The difference with this model is that, when folded, the handlebar stem sits between the two wheels. This is a good thing because it prevents the handlebar from snagging on people’s clothing when travelling on a train or bus.
Cast from stiff Dalloy aluminum, the Mariner D8 comes well equipped with an 8-speed drive chain for a variety of terrain, V-style brakes for effective stopping power, a rear rack for your commuting essentials and mud guards to keep your face and posterior free from muddy spray.
If you’re looking for a very competent and relatively light folding bicycle to use for short commutes to and from work or simply something for a weekend away in a plane, train or automobile, give this sterling model some serious consideration.
Key specs – Wheel size: 20 inches; Weight: 12.7kgs; Gears: 8; Brakes: Caliper; Electric assist: No
This model has one of the most ingenious folding mechanisms on the market though it does take a couple of minutes to perform the process.
Once folded, the bike can be stored upright and pushed along using the handlebars and a combination of its main wheels and two pairs of tiny swivelling castor wheels on the rear mudguard.
For a 20-inch wheel folding bike, it’s certainly one of the smallest and neatest packages this rider’s ever encountered.
Other top design flourishes include a really low-slung double-split top tube for easy mounting and dismounting, an excellent telescopic seat post with a height range wide enough to accommodate any size of rider (from 4’10” to 6’5”) and a fantastically slick gear shift lever that flicks through its eight gears with smooth precision.
True, the BYB’s otherwise excellent folding mechanism is a bit convoluted, but this bike is exceedingly well built and relatively light, too. The 20-inch wheels, meanwhile, make it an effortlessly speedy entry into the commuter arena.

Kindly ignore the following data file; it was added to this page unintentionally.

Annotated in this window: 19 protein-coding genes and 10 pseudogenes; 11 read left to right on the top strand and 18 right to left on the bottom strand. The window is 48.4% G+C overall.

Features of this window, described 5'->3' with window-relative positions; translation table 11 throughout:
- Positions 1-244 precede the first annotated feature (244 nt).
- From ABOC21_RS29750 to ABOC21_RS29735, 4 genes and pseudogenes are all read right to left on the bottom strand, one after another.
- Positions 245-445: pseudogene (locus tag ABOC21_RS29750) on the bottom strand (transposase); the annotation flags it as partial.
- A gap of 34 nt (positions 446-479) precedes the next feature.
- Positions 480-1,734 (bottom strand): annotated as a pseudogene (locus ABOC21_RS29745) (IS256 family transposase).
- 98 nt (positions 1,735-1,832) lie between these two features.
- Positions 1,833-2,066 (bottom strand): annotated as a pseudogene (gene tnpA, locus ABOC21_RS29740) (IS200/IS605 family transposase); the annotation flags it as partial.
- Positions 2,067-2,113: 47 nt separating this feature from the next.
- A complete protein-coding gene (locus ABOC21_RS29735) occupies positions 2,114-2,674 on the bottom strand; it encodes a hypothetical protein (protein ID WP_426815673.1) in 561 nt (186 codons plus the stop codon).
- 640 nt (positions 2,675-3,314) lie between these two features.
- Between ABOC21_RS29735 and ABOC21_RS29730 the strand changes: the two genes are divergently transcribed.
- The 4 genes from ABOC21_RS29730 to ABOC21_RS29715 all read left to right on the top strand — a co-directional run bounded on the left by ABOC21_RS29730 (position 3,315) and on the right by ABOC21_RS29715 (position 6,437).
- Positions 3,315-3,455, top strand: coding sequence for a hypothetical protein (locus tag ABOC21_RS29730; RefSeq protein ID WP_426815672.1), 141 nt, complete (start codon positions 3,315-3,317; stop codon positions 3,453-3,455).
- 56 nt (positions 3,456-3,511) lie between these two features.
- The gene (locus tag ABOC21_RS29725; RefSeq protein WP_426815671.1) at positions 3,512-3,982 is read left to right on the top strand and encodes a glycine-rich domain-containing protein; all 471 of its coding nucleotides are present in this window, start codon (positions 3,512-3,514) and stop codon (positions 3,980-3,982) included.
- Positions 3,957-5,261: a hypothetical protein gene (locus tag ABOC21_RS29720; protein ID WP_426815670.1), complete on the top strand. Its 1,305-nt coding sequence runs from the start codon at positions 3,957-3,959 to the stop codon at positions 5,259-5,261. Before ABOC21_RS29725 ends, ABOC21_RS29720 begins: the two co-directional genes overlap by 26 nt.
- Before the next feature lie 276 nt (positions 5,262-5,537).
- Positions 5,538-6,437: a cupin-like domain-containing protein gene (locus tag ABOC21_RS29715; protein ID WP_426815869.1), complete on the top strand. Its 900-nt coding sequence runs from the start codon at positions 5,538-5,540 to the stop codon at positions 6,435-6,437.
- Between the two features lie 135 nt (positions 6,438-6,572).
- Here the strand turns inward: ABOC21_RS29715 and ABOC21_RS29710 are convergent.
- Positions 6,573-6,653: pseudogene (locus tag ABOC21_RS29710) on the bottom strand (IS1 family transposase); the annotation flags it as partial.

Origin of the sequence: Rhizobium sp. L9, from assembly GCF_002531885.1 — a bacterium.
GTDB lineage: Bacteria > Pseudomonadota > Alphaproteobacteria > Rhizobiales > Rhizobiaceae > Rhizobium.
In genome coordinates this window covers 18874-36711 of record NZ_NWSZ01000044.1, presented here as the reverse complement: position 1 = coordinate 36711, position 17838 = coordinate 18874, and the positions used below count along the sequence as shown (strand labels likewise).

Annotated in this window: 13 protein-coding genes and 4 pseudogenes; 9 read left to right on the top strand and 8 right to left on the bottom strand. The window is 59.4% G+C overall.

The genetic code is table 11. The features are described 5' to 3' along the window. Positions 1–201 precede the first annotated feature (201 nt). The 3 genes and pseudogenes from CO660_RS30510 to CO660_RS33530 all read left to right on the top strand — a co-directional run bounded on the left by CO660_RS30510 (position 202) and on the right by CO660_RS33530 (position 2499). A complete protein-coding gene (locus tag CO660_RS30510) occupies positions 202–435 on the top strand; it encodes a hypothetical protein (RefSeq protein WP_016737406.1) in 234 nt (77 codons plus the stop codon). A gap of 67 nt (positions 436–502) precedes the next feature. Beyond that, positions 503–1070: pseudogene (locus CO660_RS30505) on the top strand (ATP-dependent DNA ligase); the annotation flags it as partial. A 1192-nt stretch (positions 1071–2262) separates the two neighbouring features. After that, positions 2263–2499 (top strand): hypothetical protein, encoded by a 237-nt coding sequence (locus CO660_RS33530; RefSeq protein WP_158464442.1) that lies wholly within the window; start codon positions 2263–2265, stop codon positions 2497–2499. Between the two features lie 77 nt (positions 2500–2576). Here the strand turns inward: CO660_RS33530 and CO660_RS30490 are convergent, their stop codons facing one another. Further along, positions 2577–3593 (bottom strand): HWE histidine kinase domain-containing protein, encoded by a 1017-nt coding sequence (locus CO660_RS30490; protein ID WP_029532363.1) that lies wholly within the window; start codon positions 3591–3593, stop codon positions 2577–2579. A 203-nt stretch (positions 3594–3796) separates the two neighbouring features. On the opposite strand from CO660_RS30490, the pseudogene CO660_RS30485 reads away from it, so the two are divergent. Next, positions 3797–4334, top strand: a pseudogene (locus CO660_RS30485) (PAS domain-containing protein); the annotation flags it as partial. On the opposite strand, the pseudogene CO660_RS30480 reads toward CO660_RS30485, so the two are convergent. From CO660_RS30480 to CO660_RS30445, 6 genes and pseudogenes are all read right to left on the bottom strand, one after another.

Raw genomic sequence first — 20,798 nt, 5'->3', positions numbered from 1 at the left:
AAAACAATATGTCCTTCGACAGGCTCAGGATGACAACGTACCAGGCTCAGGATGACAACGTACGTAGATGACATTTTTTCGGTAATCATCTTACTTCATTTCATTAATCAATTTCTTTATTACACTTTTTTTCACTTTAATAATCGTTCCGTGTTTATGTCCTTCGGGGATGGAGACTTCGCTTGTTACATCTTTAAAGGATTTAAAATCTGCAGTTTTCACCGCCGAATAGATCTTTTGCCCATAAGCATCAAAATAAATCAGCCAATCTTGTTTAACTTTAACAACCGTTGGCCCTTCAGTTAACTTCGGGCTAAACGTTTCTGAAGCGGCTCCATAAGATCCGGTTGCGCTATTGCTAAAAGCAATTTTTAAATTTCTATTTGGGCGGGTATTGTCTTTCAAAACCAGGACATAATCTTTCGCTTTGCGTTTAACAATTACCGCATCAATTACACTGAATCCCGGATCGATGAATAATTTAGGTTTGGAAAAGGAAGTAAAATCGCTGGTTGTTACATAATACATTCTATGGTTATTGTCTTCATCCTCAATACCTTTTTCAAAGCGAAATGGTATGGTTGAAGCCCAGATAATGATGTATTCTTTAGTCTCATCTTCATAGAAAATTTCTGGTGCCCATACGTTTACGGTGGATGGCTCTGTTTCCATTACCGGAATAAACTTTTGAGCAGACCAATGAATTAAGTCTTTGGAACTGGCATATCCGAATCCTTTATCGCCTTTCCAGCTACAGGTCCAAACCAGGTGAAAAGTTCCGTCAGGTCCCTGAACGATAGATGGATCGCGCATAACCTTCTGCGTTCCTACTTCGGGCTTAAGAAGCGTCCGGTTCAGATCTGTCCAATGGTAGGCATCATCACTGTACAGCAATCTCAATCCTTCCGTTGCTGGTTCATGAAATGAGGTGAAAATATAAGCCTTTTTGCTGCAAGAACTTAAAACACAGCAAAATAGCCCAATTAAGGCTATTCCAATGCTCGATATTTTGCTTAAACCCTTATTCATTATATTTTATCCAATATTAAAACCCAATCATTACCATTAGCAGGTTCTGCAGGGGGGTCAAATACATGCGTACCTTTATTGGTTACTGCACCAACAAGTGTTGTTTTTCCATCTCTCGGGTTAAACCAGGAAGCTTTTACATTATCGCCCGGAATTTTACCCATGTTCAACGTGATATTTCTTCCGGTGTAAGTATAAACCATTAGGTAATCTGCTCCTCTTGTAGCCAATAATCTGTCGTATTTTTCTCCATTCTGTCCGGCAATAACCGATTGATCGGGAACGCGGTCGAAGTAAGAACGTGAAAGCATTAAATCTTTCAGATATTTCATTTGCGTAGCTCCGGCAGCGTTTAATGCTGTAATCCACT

Key specs – Wheel size: 20 inches; Weight: 17.6kgs; Gears: 3; Brakes: Disc; Electric assist: Yes
Created by former Formula One McLaren car designer Richard Thorpe, the new GoCycle G4 is the most advanced folding electric bike on the market and, in many respects, the best designed.
The G4 is one of the easiest bikes of any to fold. Simply put it on its stand, unhinge the frame and fold the front wheel round to meet the rear one. Then fold down the handle bar and attach it to the main frame using the supplied rubber strap.
The G4 can now be wheeled about holding the saddle or stored steadily on its stand while in transit. It’s also light enough to easily carry up a flight of stairs.
Unlike the majority of folding e-bikes which use a handlebar-mounted computer, the G4 works in conjunction with GoCycle’s free GocycleConnect app (Android and iOS); simply strap your phone to the handlebar and select your favourite power band. As soon as you start pedalling, the motor cuts in to propel you to a speed of up to 20mph. Depending on how much effort you put in, a full charge will keep the wheels rolling for up to 40 miles.
Constructed out of ‘hydroformed’ 6061 T6 alloy and fitted with chunky 20-inch wheels, the G4 is a bastion of bicycle design. There isn’t a cable to be seen anywhere and even the internally mounted (and removable) Lithium Ion battery is tucked away out of sight.
If you can afford the high price and hanker after a premium electric folding bicycle that truly turns heads and is a joy to ride, then step right this way.